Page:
The reaction to Representative Jerrold
bill that repeals the Defense of Marriage Act (DOMA) has been
swift and, in some cases, heated.
Nadler, a Democrat from New York and a
staunch supporter of gay rights, introduced the Respect
for Marriage Act of 2009 this morning at a press event at
House Triangle, an outdoor venue near the Capitol steps. He said the
bill enjoyed the support of 91 co-sponsors in the House.
“The full repeal of DOMA is long
overdue,” Nadler said. “When DOMA was passed in 1996, its full
harm may not have been apparent to all Members of Congress because
same-sex couples were not yet able to marry. It was a so-called
‘defense’ against a hypothetical harm. This made it easy for our
opponents to demonize gay and lesbian families. Now, in 2009, we
have tens of thousands of married same-sex couples in this country,
living openly, raising families and paying taxes in states that have
granted them the right to marry, and it has become abundantly clear
that, while the sky has not fallen on the institution of marriage, as
DOMA supporters had claimed, DOMA is causing these couples concrete
and lasting harm. Discrimination against committed couples and
stable families is terrible federal policy. But, with a President
who is committed to repealing DOMA and a broad, diverse coalition of
Americans on our side, we now have a real opportunity to remove from
the books this obnoxious and ugly law.”
Two of the men directly involved in the
passage of DOMA 13 years ago came out in favor of repeal. Former
President Bill Clinton, who signed the bill into law, and former
Georgia Representative Bob Barr, the law's author, both said they
support Nadler's bill.
“When the Defense of Marriage Act was
passed gay couples could not marry anywhere in the United States or
the world for that matter,” Clinton said. “Thirteen years later,
the fabric of our country has changed, and so should this policy.”
The bill does not repeal DOMA entirely.
Instead it focuses on Section 3 of the law, which defines marriage
as a heterosexual union for the federal government, and leaves
untouched the law's provisions that allows states to ignore legal gay
marriages performed outside their borders. But the bill would
recognize the marriages of gay and lesbian couples living in states
that have outlawed the institution – so long as the couple married
in a state where it is legal for gay couples to marry. Currently,
only five states have legalized gay marriage: Connecticut, Iowa,
Vermont, New Hampshire and Massachusetts. Maine lawmakers approved a
gay marriage law in the spring, but a voter-initiated referendum will
decide its fate this fall. Likely to follow suit are New York, New
Jersey and the District of Columbia.
Gay and lesbian couples living in a
state where gay marriage is legal would receive all the federal and
state benefits of marriage, while those living in states that do not
recognize the practice would only receive federal benefits such as
Social Security and pensions.
“Homosexual activists and their
congressional supporters are making the outrageous claim that
protecting marriage is a form of discrimination,” Shari Rendall,
director of legislation for the conservative group Concerned Women
for America (CWA), said in a statement. “But the reverse is true –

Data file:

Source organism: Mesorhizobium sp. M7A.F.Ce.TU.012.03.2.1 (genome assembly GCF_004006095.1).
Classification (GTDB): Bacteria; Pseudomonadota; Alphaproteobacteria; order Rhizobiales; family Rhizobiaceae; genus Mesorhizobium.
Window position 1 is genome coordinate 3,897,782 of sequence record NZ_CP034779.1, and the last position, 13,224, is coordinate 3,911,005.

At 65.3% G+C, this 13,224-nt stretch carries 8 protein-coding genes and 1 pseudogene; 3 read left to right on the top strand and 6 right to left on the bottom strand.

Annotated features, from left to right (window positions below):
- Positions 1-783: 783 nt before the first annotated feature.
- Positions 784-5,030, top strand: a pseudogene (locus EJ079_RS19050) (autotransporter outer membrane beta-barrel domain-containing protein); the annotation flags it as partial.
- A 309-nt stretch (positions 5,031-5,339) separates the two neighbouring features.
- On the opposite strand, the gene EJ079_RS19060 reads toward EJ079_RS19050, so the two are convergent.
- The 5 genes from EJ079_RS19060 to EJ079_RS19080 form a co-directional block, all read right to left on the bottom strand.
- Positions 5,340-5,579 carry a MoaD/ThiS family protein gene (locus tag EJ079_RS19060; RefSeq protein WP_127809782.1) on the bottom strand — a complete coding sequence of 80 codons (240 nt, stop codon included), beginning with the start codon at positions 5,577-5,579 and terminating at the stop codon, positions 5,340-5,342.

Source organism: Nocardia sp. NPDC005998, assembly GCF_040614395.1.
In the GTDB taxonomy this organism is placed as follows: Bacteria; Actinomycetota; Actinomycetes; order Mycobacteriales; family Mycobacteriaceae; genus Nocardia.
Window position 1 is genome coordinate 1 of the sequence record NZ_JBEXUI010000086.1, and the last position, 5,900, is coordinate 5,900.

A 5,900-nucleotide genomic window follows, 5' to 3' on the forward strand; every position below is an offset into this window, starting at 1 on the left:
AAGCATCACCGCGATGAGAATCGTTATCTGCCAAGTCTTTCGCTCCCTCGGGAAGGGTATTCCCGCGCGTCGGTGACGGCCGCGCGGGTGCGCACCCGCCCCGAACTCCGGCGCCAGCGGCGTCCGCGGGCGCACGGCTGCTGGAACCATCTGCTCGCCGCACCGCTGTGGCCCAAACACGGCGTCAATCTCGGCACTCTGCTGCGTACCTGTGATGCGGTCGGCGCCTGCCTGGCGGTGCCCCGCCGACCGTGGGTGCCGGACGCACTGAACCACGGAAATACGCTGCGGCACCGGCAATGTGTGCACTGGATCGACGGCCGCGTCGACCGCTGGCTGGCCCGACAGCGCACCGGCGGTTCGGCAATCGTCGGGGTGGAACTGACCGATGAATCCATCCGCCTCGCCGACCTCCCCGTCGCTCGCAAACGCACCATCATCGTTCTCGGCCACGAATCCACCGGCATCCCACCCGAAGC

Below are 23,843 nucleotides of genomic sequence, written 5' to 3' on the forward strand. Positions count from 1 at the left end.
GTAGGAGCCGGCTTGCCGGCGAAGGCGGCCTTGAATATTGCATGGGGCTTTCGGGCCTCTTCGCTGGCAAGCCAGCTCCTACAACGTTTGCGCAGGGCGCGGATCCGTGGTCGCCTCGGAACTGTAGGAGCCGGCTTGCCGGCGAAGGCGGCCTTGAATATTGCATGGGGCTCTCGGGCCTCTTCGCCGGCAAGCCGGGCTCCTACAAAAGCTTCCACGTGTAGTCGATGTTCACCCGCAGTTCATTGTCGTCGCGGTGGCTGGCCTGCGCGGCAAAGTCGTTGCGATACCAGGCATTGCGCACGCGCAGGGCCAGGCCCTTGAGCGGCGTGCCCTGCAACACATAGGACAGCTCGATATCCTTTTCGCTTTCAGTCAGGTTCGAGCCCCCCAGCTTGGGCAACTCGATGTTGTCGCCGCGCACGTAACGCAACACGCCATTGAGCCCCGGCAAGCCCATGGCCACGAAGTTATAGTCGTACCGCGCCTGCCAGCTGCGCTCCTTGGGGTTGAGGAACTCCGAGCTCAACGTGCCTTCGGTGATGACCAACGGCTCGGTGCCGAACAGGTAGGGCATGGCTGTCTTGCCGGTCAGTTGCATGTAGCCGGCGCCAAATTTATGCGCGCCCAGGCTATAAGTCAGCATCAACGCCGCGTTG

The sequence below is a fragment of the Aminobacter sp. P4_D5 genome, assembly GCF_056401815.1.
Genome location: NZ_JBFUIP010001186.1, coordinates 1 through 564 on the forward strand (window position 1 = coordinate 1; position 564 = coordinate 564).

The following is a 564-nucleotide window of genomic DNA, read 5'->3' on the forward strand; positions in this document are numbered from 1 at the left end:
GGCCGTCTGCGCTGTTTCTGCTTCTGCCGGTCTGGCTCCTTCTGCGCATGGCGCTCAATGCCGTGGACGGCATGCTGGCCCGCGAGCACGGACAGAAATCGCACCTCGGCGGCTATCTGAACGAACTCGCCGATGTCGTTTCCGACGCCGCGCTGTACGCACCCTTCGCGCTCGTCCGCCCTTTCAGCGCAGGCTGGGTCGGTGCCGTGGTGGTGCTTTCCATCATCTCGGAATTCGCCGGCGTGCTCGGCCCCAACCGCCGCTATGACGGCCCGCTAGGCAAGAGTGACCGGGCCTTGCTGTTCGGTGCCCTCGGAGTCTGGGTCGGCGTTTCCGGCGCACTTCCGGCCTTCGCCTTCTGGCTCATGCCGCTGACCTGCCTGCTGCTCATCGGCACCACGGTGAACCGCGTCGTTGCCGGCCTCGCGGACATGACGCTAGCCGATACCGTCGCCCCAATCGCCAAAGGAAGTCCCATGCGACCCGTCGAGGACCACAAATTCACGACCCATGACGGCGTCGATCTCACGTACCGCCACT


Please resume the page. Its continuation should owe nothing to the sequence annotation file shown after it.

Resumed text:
failing to protect marriage and overturning marriage laws will result
in reverse discrimination against people who believe that marriage is
between one man and one woman.”
The National Organization for Marriage,
the nation's most vociferous opponent of gay marriage, immediately
attacked the bill.
“We've known this day would come,”
Brian Brown, the group's president, said in an urgent alert to
“And we're ready. Already, we are
more than 500,000 strong as Americans from every walk of life have
joined our ranks to stand firm against radical efforts to force
same-sex marriage in every state,” he added.
Nadler was joined at the podium by an
army of gay leaders and allies.
Representative Mike Quigley, a Democrat
from Illinois, called himself a conservative for supporting the bill.
“Today, in supporting this act, I am
an arch conservative. Why is that? Because when you think about it,
what have the conservatives said for all time about government's
role? That government's role is to stay out of people's personal
lives,” he said.
“Opponents of the repeal are often
ironically the same people who oppose big government,” Quigley
later added in a statement released after the event. “But what's
bigger, or frankly more appalling, than a government that tells you
who you can love?”
Joe Solmonese, president of the Human
Rights Campaign, the nation's largest gay rights advocate, said DOMA
“Today thousands of couples are
married,” he told reporters. “Today, several states recognize
our equality. Yet we remain strangers under federal law. The harm
Openly gay legislators Wisconsin
Congresswoman Tammy Baldwin and Colorado Congressman Jared Polis also
spoke at the event.
“In support of families throughout
the nation, our legislation will extend to same-sex, legally married
couples the same federal rights and recognition now offered to
heterosexual married couples, nothing more, nothing less,” said
Not present, however, was Massachusetts
Representative Barney Frank, the nation's most powerful openly gay
elected official. Earlier, Frank said he disagreed with the timing
of the legislation, adding that passage was undoable politically.
“It's not anything that's achievable
in the near term,” Frank told gay weekly The
“I think getting [the Employment
Non-Discrimination Act], a repeal of 'don't ask, don't tell,' and
full domestic partner benefits for federal employees will take up all
of what we can do and maybe more in this Congress.”